A young woman picks up an orange in a grocery store

Manage your sugar cravings in 3 steps

SEP 17, 2019
  • Share this:

Some days it feels like sugary temptations are everywhere — a co-worker brings donuts into the office, you’re offered a slice of birthday cake, or your lunch comes with a free soda. But too much sugar can take a toll on your body. It can increase your risk of weight gain, type 2 diabetes, and cardiovascular disease.1

 

Managing those sugar cravings is an important part of staying healthy. Try this 3-step process to help satisfy your sweet tooth while also providing your body with the nutrients it needs to thrive.

 

Step 1: Prevention

The best way to beat a sugar craving is to avoid it. But that’s easier said than done, right?

 

The good news is you’ll be less likely to develop an unhealthy craving — whether it’s for a piece of pie or a fast-food burger — if you keep your body satiated with healthy foods and nutrients throughout the day. This means making sure each meal contains a healthy balance of lean protein, whole grains, and vegetables. When it comes to snacking between meals, opt for nutritious treats like celery and peanut butter, roasted chickpeas, seaweed chips, or rainbow carrots and pumpkin hummus.

 

You’ll also want to stay hydrated. Our brains will often mistake thirst for hunger. So before reaching for a snack, try to drink a glass of water and then see how you feel.

 

Step 2: Substitutions

Not all sweet treats are created equal. In general, it’s best to avoid refined sugar and processed foods — like candy bars, sodas, and baked goods — but that doesn’t mean you can’t have anything sugary. So, before reaching for a cookie, try one of these substitutes:

 

Berries

There’s evidence to suggest that eating blueberries may improve blood sugar and insulin levels.2 But berries — like strawberries, raspberries, and blackberries — are naturally sweet and contain low amounts of sugar. Go ahead and reach for a handful of berries when the next craving strikes.

 

Dark chocolate

Ah, chocolate — that ever-tempting treat. If you crave chocolate, skip the milk-chocolate candy bar and grab a piece of rich dark cocoa instead. Look for options that contain more than 70% cocoa to get a boost of fiber, antioxidants, and magnesium. But keep in mind that dark chocolate also contains refined sugar and fat, so try to stick to 1 or 2 squares.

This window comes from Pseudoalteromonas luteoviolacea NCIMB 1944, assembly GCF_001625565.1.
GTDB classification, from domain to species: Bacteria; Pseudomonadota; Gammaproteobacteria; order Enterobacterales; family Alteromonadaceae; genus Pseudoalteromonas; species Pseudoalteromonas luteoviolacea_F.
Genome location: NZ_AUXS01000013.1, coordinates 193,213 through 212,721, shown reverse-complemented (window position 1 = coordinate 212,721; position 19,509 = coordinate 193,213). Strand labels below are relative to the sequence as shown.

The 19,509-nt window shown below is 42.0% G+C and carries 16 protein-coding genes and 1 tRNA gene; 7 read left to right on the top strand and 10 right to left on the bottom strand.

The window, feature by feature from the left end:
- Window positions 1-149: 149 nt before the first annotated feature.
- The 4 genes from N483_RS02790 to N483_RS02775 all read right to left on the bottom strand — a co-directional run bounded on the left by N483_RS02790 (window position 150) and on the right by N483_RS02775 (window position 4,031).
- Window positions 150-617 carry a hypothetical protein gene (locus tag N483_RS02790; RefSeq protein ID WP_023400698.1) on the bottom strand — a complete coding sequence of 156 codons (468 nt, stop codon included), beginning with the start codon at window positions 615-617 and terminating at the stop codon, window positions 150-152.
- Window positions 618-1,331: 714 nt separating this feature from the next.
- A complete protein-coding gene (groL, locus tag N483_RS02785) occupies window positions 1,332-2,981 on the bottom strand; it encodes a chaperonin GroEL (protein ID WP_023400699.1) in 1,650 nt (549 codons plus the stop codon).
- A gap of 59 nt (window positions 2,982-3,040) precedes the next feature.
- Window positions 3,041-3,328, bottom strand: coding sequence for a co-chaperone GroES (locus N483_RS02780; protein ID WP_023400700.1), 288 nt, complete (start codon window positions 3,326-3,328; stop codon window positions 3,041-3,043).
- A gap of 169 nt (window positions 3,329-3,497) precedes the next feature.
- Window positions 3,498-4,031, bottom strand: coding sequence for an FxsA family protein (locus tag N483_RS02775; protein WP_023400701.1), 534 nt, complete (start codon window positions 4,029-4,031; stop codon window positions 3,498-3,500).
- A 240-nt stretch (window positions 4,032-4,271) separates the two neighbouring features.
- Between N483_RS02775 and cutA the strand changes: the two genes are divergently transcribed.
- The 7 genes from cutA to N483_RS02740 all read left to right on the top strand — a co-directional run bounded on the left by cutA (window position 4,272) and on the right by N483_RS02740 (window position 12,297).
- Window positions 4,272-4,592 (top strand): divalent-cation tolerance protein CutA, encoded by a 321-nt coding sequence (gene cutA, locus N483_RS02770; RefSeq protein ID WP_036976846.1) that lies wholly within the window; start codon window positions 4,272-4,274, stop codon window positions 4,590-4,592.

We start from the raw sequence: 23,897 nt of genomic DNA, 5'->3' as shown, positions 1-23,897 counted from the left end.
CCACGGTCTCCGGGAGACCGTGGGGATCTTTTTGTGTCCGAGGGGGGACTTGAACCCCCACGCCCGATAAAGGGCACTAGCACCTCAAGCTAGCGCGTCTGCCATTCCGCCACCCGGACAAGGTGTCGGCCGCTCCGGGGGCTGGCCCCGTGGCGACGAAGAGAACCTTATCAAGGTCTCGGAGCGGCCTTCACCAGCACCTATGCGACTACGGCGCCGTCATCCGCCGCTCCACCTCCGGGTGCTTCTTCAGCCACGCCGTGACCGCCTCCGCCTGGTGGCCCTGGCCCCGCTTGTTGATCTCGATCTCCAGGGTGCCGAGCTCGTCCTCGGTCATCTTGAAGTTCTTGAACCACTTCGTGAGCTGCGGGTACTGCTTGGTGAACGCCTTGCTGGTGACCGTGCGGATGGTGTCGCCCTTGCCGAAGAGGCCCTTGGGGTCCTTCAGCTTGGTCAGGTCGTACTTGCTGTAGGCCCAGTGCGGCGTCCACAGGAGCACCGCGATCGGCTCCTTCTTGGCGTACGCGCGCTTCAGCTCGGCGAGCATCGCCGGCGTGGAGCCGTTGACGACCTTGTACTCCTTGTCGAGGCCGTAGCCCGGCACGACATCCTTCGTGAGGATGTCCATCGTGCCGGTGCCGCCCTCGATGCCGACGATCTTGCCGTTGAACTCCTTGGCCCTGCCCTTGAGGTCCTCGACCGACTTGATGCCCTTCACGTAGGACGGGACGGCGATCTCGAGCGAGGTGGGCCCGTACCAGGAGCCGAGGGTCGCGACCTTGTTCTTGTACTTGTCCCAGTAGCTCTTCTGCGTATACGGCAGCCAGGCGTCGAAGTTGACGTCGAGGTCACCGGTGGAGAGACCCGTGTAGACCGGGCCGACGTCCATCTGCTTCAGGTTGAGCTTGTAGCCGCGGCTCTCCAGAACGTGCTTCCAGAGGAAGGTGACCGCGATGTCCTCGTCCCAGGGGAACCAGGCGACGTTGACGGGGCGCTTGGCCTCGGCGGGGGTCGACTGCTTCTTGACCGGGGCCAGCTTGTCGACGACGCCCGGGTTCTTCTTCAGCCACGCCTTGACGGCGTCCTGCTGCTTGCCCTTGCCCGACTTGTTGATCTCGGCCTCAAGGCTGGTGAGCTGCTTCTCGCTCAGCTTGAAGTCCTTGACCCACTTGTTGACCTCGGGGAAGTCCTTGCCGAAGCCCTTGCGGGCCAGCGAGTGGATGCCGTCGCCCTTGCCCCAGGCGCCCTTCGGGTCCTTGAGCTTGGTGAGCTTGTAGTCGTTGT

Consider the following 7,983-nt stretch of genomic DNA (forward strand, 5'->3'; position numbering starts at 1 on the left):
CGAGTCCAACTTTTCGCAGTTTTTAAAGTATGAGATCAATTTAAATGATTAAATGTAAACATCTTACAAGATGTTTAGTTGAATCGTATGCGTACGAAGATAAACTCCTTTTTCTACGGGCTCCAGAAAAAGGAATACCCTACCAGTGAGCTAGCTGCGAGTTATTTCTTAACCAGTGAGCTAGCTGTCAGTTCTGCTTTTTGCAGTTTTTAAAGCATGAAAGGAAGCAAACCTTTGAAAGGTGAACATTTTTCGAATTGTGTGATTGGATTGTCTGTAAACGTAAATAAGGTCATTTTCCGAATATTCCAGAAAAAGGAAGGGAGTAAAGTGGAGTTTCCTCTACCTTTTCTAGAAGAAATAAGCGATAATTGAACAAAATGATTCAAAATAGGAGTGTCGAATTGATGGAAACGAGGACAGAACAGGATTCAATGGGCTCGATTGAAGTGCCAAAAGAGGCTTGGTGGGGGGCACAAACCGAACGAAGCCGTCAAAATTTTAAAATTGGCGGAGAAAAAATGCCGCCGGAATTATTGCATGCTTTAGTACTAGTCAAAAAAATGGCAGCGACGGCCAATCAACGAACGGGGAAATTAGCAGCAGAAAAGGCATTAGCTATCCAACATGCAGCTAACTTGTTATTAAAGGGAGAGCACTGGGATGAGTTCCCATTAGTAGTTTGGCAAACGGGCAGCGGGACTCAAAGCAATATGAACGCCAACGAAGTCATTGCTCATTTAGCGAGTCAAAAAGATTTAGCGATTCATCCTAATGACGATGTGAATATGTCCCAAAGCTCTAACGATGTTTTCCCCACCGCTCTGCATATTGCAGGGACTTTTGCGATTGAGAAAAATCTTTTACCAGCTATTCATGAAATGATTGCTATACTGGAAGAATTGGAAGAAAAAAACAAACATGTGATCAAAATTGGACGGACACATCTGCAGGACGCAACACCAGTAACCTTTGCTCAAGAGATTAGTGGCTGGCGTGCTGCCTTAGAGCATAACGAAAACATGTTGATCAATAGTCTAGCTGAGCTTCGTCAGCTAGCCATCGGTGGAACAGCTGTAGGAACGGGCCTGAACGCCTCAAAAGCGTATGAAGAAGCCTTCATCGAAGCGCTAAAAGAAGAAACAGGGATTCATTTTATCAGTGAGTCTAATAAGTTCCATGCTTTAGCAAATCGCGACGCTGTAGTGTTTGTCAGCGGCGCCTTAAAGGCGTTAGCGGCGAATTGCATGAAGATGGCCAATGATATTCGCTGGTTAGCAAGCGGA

Plain yogurt

Plain, unsweetened yogurt is a great base for a healthy dessert. It provides probiotics, healthy fats, and protein, and you can control the amount of sweetness you add to it. For a treat that feels like a splurge, mix 1 tablespoon unsweetened cocoa powder into 1/2 cup plain Greek yogurt. You can then add fruit, seeds (chia seeds make a great choice), or nuts. If you want to sweeten it up more, add a dollop of honey or maple syrup.

 

Sweet potatoes

Naturally sweet and packed with fiber, vitamins, and minerals, sweet potatoes can help you satisfy a sugar craving. For a treat that’s as easy as pie to make (and tastes like it too), bake a sweet potato and then top it with a dash of sunflower seed oil, cinnamon, and nutmeg.

 

Step 3: Moderation

Sometimes it’s OK to indulge — just make sure you’re doing everything in moderation. Here are a few tips to help make sure you’re not going overboard:

 

  • Grab a smaller serving
    Think fun-size over king-size. Split a restaurant dessert with your friend. Try just a bite. The smaller you go, the less sugar you’ll consume.
  • Don’t keep it in the house
    Convenience can lead to bingeing. Avoid stocking up on treats at home. You’ll be less likely to eat several servings of cookies if you need to go out to get them.
  • Space it out
    Eating a treat every night? Try switching to every other night, then every 2 nights, then once a week. Keep slowly spacing it out until you get used to having less.

Need extra help with managing cravings?

Work with one of our personal wellness coaches for advice and guidance tailored to you and your needs.

 

1Vasanti S. Malik et al., ”Sugar Sweetened Beverages, Obesity, Type 2 Diabetes and Cardiovascular Disease risk,” Circulation, March 23, 2010.

2April J. Stull, “Blueberries’ Impact on Insulin Resistance and Glucose Intolerance, Antioxidants, November 29, 2016.

TOPICSDiabetesEat Healthyhealthy lifestyleprevention